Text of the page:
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Word Game Review: ‘Syl-la-bles’

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Word games come in many shapes and forms, but few prove as versatile as Syl-la-bles by creator Michael Ross and George Ward from Twin Titan. Other games are typically lopsided toward the word-wealthy, whose flexible minds can run rings around those who may depend more on spellcheck. Rather than being limited by tiles picked out of a bag, Syl-la-bles gives players the chance to think of any word they want in pursuit of points. This makes the game applicable to kids, adults, and spelling-gurus of all ages.

sylables gameThe Syl-la-bles board is set up with an English alphabet in a circle. Players roll dice and move around the board, landing on letters that serve as the starting point for a new word. Each letter has a point-value, ranging from the easier “T” and “O” with ten points to the fifty-point “Z” and “Q.” When a player lands on a letter, he or she must write out a word beginning with that letter on a piece of paper. For each letter in that word, the player gains that many points, encouraging longer and more difficult words. However, if the word is spelled incorrectly, another player may challenge, and no points are given.

Players may also land on the “Spelling Bee” or “Thesaurus” spaces. Here, a card is drawn from the corresponding decks, and the player is challenged to spell the word or name a synonym of the word on the card with correct answers being worth five hundred points. Both come with two options: an advanced word in black print and a beginner word in green print. Players may choose ahead of the game which color they want or may even challenge themselves with an advanced from time to time.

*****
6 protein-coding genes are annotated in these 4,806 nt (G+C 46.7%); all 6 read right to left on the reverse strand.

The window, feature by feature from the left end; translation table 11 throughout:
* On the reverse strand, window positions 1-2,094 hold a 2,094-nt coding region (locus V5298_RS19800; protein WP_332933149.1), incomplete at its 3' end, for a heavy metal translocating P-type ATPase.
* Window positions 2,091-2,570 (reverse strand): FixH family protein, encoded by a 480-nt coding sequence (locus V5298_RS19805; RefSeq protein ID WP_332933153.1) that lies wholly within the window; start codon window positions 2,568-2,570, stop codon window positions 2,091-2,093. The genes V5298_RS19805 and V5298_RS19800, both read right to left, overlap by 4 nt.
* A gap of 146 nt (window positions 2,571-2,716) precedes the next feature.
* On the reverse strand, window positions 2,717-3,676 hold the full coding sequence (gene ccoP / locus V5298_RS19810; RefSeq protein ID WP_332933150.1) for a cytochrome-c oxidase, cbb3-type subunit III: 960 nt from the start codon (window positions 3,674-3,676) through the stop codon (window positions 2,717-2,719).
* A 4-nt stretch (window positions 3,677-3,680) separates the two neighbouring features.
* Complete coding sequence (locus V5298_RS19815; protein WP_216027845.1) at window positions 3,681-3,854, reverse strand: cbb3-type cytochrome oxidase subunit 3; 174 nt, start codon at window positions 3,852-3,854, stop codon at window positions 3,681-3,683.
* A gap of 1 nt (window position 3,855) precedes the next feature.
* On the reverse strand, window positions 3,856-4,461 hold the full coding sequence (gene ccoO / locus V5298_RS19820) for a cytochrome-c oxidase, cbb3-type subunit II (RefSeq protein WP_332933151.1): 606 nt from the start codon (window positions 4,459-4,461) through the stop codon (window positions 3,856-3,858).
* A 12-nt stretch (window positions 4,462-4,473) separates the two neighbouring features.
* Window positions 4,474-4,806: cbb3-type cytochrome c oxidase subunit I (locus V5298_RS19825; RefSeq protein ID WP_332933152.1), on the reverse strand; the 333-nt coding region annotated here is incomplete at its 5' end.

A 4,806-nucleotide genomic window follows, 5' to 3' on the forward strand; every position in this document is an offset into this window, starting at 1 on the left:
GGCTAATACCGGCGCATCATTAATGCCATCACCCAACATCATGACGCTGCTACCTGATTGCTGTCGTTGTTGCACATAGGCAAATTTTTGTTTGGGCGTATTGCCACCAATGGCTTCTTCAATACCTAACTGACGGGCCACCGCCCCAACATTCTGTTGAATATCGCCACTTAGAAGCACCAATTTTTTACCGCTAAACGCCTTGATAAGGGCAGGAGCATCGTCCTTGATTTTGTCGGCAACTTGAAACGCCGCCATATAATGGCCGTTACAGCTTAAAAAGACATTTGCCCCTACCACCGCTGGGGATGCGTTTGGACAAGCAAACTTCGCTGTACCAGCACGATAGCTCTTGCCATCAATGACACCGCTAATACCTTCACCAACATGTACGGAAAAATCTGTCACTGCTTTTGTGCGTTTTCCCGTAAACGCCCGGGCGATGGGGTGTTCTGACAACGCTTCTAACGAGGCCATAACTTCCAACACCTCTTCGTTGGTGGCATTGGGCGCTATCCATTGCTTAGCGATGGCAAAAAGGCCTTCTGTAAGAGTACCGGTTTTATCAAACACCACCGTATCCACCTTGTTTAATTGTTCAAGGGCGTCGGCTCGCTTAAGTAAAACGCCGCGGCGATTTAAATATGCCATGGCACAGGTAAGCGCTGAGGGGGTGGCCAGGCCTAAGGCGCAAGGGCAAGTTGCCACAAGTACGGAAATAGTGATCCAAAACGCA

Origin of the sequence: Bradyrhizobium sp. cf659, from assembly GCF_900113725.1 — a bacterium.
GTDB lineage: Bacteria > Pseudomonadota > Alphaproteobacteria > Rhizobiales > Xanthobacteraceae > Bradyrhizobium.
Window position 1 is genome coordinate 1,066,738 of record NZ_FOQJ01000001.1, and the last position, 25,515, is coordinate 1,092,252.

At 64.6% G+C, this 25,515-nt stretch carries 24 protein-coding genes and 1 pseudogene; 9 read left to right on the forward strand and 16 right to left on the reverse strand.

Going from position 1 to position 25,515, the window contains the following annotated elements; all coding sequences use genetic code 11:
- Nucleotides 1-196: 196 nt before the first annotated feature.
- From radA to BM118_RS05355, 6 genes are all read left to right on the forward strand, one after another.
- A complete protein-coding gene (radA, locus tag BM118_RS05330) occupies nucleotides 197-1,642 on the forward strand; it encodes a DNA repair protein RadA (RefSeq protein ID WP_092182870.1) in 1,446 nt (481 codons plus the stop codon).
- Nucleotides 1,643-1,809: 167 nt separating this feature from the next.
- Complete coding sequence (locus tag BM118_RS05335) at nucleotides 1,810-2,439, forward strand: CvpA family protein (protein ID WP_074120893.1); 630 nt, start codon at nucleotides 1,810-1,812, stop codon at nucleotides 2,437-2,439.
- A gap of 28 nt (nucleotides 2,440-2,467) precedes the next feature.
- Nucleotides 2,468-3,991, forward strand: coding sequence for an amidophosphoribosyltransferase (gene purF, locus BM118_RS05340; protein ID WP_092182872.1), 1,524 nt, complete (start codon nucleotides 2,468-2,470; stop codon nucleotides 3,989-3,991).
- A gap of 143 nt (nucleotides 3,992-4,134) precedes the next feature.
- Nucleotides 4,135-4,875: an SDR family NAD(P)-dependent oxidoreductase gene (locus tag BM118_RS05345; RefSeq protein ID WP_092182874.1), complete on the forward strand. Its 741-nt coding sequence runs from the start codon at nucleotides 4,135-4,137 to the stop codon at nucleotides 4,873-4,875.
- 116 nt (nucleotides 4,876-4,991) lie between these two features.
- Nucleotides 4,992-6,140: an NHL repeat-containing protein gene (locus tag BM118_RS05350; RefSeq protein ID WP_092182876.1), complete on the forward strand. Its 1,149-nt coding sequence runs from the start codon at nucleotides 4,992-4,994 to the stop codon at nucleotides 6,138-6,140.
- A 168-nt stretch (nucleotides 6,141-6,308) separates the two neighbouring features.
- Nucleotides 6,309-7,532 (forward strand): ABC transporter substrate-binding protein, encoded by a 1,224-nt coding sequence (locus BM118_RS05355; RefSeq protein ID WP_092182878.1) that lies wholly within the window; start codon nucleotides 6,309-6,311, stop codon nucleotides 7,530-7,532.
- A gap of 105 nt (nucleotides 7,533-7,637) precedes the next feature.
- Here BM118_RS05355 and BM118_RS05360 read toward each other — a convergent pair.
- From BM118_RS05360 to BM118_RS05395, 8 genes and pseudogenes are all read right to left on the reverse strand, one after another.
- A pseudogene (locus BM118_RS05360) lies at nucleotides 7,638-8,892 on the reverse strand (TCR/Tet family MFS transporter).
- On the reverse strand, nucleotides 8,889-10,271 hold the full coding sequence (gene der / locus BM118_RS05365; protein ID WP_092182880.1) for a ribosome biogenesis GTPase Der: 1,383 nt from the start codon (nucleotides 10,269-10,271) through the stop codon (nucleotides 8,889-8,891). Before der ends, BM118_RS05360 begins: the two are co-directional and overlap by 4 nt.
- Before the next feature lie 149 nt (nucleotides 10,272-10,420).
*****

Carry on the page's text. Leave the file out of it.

The innovative take in Syl-la-bles is its points system. Because players are generating their own words, some might land on “A” and spell “apple” for 100 points while others might spell “antidisestablishmentarianism” for 460 points. Friends and family typically know who the wordsmiths are and can set higher points goals for those crafty ones. This system of variable goals also makes the game applicable to family time with parents choosing the advanced black print or spelling long words toward 10,000 points while kids may work toward 5,000. The gameplay is the same while the end conditions are adapted toward each player’s ability, making for no confusion in “beginner” rules as well as higher tension as the game progresses and everyone closes in on their own goals.

Syl-la-bles is a game for two to eight players aged eight and up. The game can be a great tool for boosting the language-skills for elementary school kids just starting out on spelling as well as a fun challenge to word-aficionados. Because the points system is flexible, it could be played as a short game with a few thousand points or as an evening of words, drinks, and chatter with a much higher goal.

Syl-La-Bles is available through Pavlovz Toys.

Three out of Five Stars

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About Jeff Provine

Jeff Provine is a Composition professor, novelist, cartoonist, and traveler of three continents. His latest book is a collection of local ghost legends, Campus Ghosts of Norman, Oklahoma.